- Former president Jacob Zuma and his legal team appear to believe the judiciary is against him.
- Advocate Eric Mabuza said all would be revealed in court.
- Zuma supporters are not expected outside the court due to Covid-19 regulations.
After a massive outcry over his non-attendance in court earlier this year, citing ill health, former president Jacob Zuma is expected to appear in person at the Pietermaritzburg High Court on Tuesday for his corruption trial.
The matter, well over a decade in the making, is on the cusp of going to trial after failed applications for a stay of prosecution by both Zuma and co-accused French arms company, Thales.
Ahead of the proceedings, both the National Prosecuting Authority (NPA) and Zuma's legal team, headed by recently appointed advocate Eric Mabuza, were mum on exactly what could unfold during proceedings, suggesting a postponement for a holding date - which has been rumoured - would be the tip of the iceberg in the high court.
When contacted by News24, Mabuza simply said:
The NPA and State prosecutor Billy Downer also declined to comment.
The build-up to Tuesday's pre-trial hearing comes amid a backdrop of a legal tussle over the start date for the trial, who will preside on the bench, and Zuma even claiming he was being discriminated against by the judiciary.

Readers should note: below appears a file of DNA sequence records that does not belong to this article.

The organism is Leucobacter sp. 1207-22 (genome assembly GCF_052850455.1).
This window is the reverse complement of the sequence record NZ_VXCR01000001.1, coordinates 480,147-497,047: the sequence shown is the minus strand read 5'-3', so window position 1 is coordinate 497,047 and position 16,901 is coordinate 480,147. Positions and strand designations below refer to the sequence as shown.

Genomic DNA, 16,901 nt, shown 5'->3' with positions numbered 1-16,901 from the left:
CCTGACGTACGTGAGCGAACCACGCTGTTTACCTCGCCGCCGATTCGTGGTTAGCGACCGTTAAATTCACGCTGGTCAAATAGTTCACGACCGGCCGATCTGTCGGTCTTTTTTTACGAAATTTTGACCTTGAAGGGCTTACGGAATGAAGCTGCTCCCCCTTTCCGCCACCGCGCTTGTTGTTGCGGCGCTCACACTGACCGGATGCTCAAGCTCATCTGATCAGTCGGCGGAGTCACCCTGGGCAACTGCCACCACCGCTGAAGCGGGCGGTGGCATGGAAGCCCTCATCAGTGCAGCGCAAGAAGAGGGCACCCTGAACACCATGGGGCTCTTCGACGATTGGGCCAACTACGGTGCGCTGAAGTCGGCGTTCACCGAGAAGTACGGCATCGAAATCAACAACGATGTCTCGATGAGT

Zuma believes judiciary against him
During an episode of Zooming with Zumas, a series of interviews by the former president and his son, Duduzane, he spoke of his readiness for his day in court.
During the 49-minute episode, Zuma spoke about his so-called persecution by the media, the judiciary and some of his detractors.
Zuma is on trial for 16 charges, including racketeering, fraud, corruption and money laundering.
He said he was preparing to "demonstrate that he has never benefitted from any arms deal corruption or tried to evade the trial".
News24 reported that, when responding to questions around his impending court cases, Zuma said he believed that some judges have pronounced him guilty even before the case is heard.
He said it was almost a given that if he went to certain courts, he could not win a case. He said some people in the judiciary "have pronounced that Zuma will never win a case in my court".
Battle over start date
BusinessLive this week reported that Zuma questioned an alleged communication between KwaZulu-Natal Judge President Achmat Jappie and lead prosecutor Downer.
The report said Zuma wanted answers about why Jappie corresponded with Downer about when the trial was likely to proceed.
Zuma is adamant that he wants to go on trial in October, while the State contends the case will be ready for trial in 2021, the publication said.
The defence and state teams will likely discuss dates this week - and this, along with who will preside over the trial, is at the heart of the first major outcome to be reached.
At an appearance earlier this year, Judge Dhaya Pillay told Zuma's legal team that they must give reasons why Zuma missed a previous court appearance.
ALSO READ | Zuma: Some judges are against me
Zuma's lawyer at the time, Daniel Mantsha, who has since been sacked, presented the court with a document he said was from a military doctor.
However, Pillay said there were issues with the document before court, and needed more proof.
The normal flurry of Zuma supporters outside court will not happen either, after Zuma's KZN supporters' spokesperson Vusi Dube said that Covid-19 logistically hampered their transport.
A group of Zuma supporters in Johannesburg, however, will be meeting at the Booysens Hotel and Conference Centre to watch the proceedings. Numbers will be limited to 50 people, and those without masks will be denied access.